That was then...
This week I thought it would be good to start my research on the Medici family Libraries in Florence, specifically their beginning. Jumping onto Google and doing a general search for 'The Medici family Library History', you are not exactly bombarded with results to be honest, but one website that I found quite interesting, was the Galileo Project.
Although not containing a lot of information in relation to the actual History of the Medici family Library, it celebrates the life and work of the great friend to the Medici, Galileo Galilei. The website claims its aim is to "Provide hypertextual information about Galileo and his sciences..." The website gives a great overview on all things Galileo, including a GalileoTimeline, pages on Christianity, Science and a lot of other great information that can help students and the curious alike.
Though there is not a lot about the actual Medici Family library, except for a page which discusses the basic family history and briefly how Galileo was entwined with the family since the age of five, to be honest, the history is almost word for word the same as what is written on most of the other websites I viewed, which I had used to do my previous research.
Back to the drawing board.
Instead of asking google for a history of the library, I asked for the library in General. Wikipedia has a page on the Laurentian Library, which I scanned for 'other pages' and got quite lucky. The wiki external references section gives you a link to the fantastically comprehensive page, The Biblioteca Medicea Laurenziana. The page is available in it's native Italian or English. Lucky me!
|The reading room - Biblioteca Medicea Laurenziana|
The Biblioteca Medicea Laurenziana is the original research library of the Medici, specialising in the conservation and study of the medicia manuscrips and rare book collections. The website gives you an opportunity to undertake a comprehensive online tour of the Medici Library, gives historical notes, information on their main collections as well as access to their physical collection. The website is so friendly, it even gives you the option to subscribe to their newsletter regarding updates and events!
Anyways, as I am after information regarding the 'beginnings' of the Library, I thought it best to check the Historical notes. The notes tell me that the collection contains nearly 11,000 manuscripts. Some of the treasures listed are such amazing manuscripts by Tacitus, Pliny, Aeschylus, Sophocles, Quintilian, the codex of Vergil, and the oldest extant copy of Justinian's Corpus Iuris, copied just after its promulgation.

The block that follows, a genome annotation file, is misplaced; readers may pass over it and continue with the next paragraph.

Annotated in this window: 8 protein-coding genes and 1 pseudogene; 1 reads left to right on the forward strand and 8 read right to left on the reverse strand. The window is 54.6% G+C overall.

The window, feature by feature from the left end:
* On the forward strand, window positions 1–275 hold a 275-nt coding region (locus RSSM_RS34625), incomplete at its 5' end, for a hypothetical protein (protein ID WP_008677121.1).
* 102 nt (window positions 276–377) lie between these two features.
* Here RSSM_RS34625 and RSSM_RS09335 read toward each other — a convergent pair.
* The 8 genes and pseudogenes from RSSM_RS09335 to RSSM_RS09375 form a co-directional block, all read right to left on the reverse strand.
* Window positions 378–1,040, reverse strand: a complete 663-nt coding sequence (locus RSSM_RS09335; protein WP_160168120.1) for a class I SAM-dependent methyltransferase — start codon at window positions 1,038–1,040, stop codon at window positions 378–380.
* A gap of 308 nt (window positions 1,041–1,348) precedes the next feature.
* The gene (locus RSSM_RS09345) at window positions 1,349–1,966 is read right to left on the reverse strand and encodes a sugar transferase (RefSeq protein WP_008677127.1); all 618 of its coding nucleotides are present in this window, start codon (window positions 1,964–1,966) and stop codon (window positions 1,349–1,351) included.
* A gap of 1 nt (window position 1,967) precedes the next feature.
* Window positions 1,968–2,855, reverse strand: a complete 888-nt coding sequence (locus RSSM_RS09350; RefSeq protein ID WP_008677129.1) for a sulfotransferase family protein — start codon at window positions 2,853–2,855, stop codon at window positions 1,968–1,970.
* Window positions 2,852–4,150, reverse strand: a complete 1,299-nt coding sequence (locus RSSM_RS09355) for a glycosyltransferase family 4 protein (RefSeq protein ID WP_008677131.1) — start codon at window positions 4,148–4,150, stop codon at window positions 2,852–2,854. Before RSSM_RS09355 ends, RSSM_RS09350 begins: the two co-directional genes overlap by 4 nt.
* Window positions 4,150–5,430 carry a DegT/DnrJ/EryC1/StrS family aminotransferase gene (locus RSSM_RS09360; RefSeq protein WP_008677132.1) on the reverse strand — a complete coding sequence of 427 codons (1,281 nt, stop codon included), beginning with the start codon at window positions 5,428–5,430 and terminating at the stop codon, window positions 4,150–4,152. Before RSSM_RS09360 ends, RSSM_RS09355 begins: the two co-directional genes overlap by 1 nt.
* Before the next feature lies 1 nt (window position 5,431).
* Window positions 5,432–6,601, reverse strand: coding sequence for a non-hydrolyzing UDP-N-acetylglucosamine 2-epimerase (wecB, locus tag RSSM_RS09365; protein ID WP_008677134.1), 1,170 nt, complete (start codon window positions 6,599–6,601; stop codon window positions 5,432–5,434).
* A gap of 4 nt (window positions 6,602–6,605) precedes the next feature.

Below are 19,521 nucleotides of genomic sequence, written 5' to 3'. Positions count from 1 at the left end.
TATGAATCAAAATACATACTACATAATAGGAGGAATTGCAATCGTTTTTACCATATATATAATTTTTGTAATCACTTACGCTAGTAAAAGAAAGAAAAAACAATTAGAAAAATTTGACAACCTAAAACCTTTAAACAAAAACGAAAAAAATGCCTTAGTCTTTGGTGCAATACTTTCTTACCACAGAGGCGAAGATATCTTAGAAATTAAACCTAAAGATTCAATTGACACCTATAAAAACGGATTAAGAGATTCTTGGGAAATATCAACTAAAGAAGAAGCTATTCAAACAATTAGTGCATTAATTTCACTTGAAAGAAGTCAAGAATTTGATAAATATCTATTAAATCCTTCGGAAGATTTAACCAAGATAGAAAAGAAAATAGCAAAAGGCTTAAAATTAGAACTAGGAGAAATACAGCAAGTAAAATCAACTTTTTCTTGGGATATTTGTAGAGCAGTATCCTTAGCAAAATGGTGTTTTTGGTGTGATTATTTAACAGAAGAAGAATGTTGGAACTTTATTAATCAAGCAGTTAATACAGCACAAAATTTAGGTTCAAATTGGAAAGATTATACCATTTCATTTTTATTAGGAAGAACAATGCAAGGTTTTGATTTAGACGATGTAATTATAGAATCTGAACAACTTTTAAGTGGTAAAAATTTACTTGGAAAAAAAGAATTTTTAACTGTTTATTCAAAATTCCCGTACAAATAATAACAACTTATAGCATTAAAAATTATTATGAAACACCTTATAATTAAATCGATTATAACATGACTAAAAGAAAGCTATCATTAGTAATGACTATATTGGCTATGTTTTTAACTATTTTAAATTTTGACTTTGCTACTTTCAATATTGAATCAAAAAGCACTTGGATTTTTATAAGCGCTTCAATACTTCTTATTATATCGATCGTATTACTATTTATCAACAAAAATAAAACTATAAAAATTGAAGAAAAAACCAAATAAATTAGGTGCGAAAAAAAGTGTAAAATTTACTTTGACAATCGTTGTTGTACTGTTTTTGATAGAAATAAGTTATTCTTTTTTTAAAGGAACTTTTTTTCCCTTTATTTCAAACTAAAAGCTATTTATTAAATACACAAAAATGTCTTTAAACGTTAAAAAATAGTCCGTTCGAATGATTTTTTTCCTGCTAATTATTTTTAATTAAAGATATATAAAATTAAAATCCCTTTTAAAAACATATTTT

The collection also boosts one of the three complete collections of Plato's Dialogi, the Squarcialupi codex (alleged the only existing source for the study of profane music between the thirteenth and fourteenth centuries), autographs of Petrarch and Boccaccio, the Storie by Guicciardini (including notes by the author) as well as the autographed biography of Benvenuto Cellini.
The History notes also discuss the opening of the Library to the general public by Cosimo de'Medici in 1571, in a setting that was planned by the great Michelangelo. It doesn't tell much about the why, but it talks about how in the beginning the volumes of the private library were rebound in red leather, marked with the Medici Arms and chained to benches.
|Sample of 'Medici Binding'|
Looking at the 'Collections' tab, I was suprised and happy to see that the collection includes, in addition to the 11,000 manuscripts previously disclosed: 2,500 papyri, 43 ostraka, 566 incunabula, 1,681 sixteenth century printed books, 592 periodicals on related subjects and a total of 126,527 books dating from the seventeenth to the twentieth century. A very hefty collection if you think that this library began as a private family library.
Overall, I think this website is helpful and comprehensive, I mean, it is the official website for the Medici family Library, so it would have to be. But the biggest issue I had with the website was in my attempt of accessing the Catalogue. This is only accessable in Italian, and I guess I can understand that, as it is in Italy and I wouldn't be able to access the records anyway(yet), but it would be great to peruse the collection titles.
Also, I don't think I was really able to get a comprehensive history on the actual beginnings of the library, but I was happy with what I could find and I am definitely wanting to go and visit the Biblioteca Medicia Laurenziana one day!
Albert Van Helden 1995, the Galileo Project, Rice Edu, viewed 10 October 2012, http://galileo.rice.edu/index.html.
Biblioteca Medicea Laurenziana 2001-2012, Bibloteca Medicea Laurenziana Index, viewed 10 October 2012, http://www.bml.firenze.sbn.it/index_ing.htm.
Biblioteca Medicea Laurenziana 2001-2012, photograph the reading room, viewed 10 October 2012, http://www.bml.firenze.sbn.it/ing/tour_of_the_complex.htm.
Biblioteca Medicea Laurenziana 2001-2012, photograph of Medici binding, viewed 28 October 2012, http://www.bml.firenze.sbn.it/ing/collections.htm.